Subs Report DVR Glitches10/24/2004 8:00 PM Eastern
Some cable customers last week continued to report problems with digital video recorders that result in a frozen picture on their television screens, forcing them to reboot the set-tops.
While Time Warner Cable said it had fixed a software bug on Oct. 15 that had affected subscribers in New York and other undisclosed divisions using Scientific-Atlanta Inc. DVRs, some subscribers in New York said last week the picture-freeze problem persists.
Customers of other operators that use Scientific-Atlanta’s 8000-series DVRs, including Adelphia Communications Corp. and Cox Communications Inc., have also reported DVR glitches.
Cox subscriber Martha Kuska said she began experiencing problems with picture freeze that required a reboot of her S-A high-definition DVR shortly after it was installed about three weeks ago. Kuska, a Niceville, Fla., resident, said her family had used a standard-definition DVR with no problems since June, but that the standard definition 8000-level DVR began acting up after the high-def DVR was installed.
Kuska said an Adelphia field technician told her the HD DVR may have overheated, even though it was installed in a cabinet with an open door. She said the technician told her problems with the DVR causing picture freeze was a “known glitch.”
A spokeswoman for Cox’s Gulf Coast region said the company hasn’t received widespread complaints about the DVRs.
Officials from Time Warner Cable, S-A and interactive program guide supplier Pioneer Digital Technologies had worked together in recent weeks to fix a bug that resulted in picture freeze problems at Time Warner’s New York City division and some other undisclosed markets.
Time Warner and S-A officials maintained the problem had been fixed with a software download, but one Wall Street media analyst and New York resident said last week he continues to have problems with his S-A DVR.
The analyst, who asked not to be identified, said Wednesday that in addition experiencing picture freeze while watching programs that were recorded on the DVR, the picture freeze problem occurred while watching live TV, including last Tuesday’s New York Yankees and Boston Red Sox baseball playoff game.
“The box has tendency to crash (freeze) when I do things other than just watching TV. That is, during fast forward, reverse, eight-second track back, or at times even changing channels,” the analyst said in an e-mail message.
Time Warner New York reps have scheduled a service call this week to check on the problem, and they also gave the analyst a $49 credit on his monthly cable bill, he said.
Time Warner Cable spokesman Keith Cocozza said last Thursday that the DVR problem in New York had been fixed, and that the problems affecting the analyst might need specific attention.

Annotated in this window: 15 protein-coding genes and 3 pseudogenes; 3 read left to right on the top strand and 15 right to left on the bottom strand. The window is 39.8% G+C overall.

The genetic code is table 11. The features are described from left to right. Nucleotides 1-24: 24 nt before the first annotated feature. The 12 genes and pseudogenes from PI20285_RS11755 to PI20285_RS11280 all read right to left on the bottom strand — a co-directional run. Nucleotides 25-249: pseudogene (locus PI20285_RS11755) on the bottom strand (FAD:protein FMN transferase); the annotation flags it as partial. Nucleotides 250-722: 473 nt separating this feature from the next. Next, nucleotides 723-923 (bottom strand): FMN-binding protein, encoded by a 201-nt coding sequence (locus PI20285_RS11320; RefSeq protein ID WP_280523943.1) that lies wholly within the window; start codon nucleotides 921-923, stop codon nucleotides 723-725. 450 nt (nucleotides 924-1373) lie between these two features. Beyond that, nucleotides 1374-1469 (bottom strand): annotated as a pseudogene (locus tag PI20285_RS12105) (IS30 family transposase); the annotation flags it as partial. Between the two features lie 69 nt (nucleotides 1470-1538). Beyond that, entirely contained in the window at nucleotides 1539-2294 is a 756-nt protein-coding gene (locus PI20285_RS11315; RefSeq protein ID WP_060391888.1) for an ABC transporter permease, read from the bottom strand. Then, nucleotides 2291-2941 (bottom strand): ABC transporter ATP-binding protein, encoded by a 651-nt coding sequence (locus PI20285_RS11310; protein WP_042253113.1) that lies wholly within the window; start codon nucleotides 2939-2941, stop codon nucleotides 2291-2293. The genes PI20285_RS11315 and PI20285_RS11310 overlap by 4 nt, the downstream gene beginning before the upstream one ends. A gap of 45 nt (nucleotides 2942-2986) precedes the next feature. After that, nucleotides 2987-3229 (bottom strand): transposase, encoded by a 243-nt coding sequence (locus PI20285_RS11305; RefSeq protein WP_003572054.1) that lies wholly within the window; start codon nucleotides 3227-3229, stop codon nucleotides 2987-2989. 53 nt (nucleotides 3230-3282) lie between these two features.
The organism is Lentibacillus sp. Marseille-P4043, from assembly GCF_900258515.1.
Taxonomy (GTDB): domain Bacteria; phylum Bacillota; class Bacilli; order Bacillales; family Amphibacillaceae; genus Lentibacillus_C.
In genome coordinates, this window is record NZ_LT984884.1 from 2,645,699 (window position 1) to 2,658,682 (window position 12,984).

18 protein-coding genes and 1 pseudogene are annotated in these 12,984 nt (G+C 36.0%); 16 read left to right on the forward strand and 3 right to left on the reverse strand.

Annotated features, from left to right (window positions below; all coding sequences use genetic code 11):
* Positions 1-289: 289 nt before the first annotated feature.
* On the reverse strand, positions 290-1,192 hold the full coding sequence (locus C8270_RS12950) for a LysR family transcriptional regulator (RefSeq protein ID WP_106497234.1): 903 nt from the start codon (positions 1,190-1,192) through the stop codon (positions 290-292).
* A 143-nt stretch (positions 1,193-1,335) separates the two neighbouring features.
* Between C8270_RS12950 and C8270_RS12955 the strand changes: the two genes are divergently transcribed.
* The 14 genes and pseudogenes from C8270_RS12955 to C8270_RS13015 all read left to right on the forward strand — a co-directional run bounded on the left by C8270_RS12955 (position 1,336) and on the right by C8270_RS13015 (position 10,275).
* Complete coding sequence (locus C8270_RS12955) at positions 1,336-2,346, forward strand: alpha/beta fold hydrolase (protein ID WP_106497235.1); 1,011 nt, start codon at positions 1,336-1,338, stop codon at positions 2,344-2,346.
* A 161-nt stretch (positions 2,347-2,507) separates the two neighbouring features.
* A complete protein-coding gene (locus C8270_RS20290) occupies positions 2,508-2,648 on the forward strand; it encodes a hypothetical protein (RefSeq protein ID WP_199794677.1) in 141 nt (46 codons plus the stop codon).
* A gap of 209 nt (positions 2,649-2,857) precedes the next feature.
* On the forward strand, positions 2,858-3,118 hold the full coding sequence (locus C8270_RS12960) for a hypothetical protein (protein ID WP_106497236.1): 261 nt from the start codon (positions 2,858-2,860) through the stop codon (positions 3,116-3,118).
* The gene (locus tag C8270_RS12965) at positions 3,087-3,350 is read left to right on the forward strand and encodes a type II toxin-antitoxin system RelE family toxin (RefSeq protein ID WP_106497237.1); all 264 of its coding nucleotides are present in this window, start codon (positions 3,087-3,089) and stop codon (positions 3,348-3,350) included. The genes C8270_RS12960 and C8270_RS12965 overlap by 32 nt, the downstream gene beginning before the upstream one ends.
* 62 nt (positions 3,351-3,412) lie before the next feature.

Adelphia subscriber Sam Sterling, of South Florida, last week called his S-A DVR “the best invention I think in a long time,” but said he has experienced some problems with the DVR. Since June, he said his DVR shuts off automatically each day at 1:10 a.m.
S-A officials declined to comment last week on how failure rates with its DVRs compare to failure rates with other set-tops.
In a statement, S-A spokeswoman Sara Stutzenstein said S-A tests its products before they are deployed in the field and works closely with operators on software downloads for the set-tops.
“Errors within software code are more likely to surface once it is downloaded to a much larger number of boxes, and usually occur as a result of unanticipated user behaviors and unique circumstances. When we receive field reports concerning problems with software code running on our set-tops, our diagnostic tools help us determine the root causes of those problems,” Stutzenstein said.
S-A: SUBS LOVE IT
Stutzenstein pointed to research S-A conducted that found, on a scale of 1 to 10, 74% of cable customers rate the DVR as an 8-10 for living up to expectations.
S-A’s DVR customers include Time Warner Cable, Cox, Comcast Corp., Charter Communications Inc. and Adelphia.
DVRs are one of S-A’s most popular products.
The company said last Thursday it sold 397,000 DVRs in its fiscal first quarter, including 248,000 standard-definition models and 149,000 high-def DVRs.
S-A said it shipped 40,000 DVRs to Cablevision Systems Corp. during the quarter, and that the MSO — after originally saying it would deploy the DVRs during S-A’s first fiscal quarter — will now deploy the boxes during S-A’s second fiscal quarter.
Janco Partners analyst April Horace said she believed Cablevision’s delayed rollout of S-A DVRs was related to a Cablevision change in marketing strategy.